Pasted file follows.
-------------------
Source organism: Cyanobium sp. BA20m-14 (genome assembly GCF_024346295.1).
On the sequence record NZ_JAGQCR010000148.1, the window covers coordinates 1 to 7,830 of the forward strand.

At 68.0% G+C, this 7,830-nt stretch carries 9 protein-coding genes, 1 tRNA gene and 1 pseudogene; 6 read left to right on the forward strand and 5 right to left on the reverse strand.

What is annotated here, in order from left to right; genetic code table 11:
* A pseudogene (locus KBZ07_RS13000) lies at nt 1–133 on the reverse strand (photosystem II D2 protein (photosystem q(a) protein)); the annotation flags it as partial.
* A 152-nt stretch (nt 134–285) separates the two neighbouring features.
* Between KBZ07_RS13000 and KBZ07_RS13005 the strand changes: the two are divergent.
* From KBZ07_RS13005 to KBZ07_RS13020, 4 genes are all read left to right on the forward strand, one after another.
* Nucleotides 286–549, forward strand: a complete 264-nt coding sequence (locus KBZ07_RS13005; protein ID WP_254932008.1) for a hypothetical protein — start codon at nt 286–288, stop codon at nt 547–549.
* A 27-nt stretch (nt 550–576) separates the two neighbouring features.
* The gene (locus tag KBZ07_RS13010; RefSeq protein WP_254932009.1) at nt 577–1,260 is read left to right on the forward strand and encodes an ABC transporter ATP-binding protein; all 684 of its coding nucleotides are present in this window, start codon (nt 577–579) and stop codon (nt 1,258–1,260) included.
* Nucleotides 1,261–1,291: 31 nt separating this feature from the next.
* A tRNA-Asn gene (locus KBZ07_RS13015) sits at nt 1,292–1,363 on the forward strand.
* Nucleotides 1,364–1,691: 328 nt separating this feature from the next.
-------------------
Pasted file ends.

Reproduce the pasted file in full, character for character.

Source organism: Cyanobium sp. BA20m-14 (genome assembly GCF_024346295.1).
On the sequence record NZ_JAGQCR010000148.1, the window covers coordinates 1 to 7,830 of the forward strand.

At 68.0% G+C, this 7,830-nt stretch carries 9 protein-coding genes, 1 tRNA gene and 1 pseudogene; 6 read left to right on the forward strand and 5 right to left on the reverse strand.

What is annotated here, in order from left to right; genetic code table 11:
* A pseudogene (locus KBZ07_RS13000) lies at nt 1–133 on the reverse strand (photosystem II D2 protein (photosystem q(a) protein)); the annotation flags it as partial.
* A 152-nt stretch (nt 134–285) separates the two neighbouring features.
* Between KBZ07_RS13000 and KBZ07_RS13005 the strand changes: the two are divergent.
* From KBZ07_RS13005 to KBZ07_RS13020, 4 genes are all read left to right on the forward strand, one after another.
* Nucleotides 286–549, forward strand: a complete 264-nt coding sequence (locus KBZ07_RS13005; protein ID WP_254932008.1) for a hypothetical protein — start codon at nt 286–288, stop codon at nt 547–549.
* A 27-nt stretch (nt 550–576) separates the two neighbouring features.
* The gene (locus tag KBZ07_RS13010; RefSeq protein WP_254932009.1) at nt 577–1,260 is read left to right on the forward strand and encodes an ABC transporter ATP-binding protein; all 684 of its coding nucleotides are present in this window, start codon (nt 577–579) and stop codon (nt 1,258–1,260) included.
* Nucleotides 1,261–1,291: 31 nt separating this feature from the next.
* A tRNA-Asn gene (locus KBZ07_RS13015) sits at nt 1,292–1,363 on the forward strand.
* Nucleotides 1,364–1,691: 328 nt separating this feature from the next.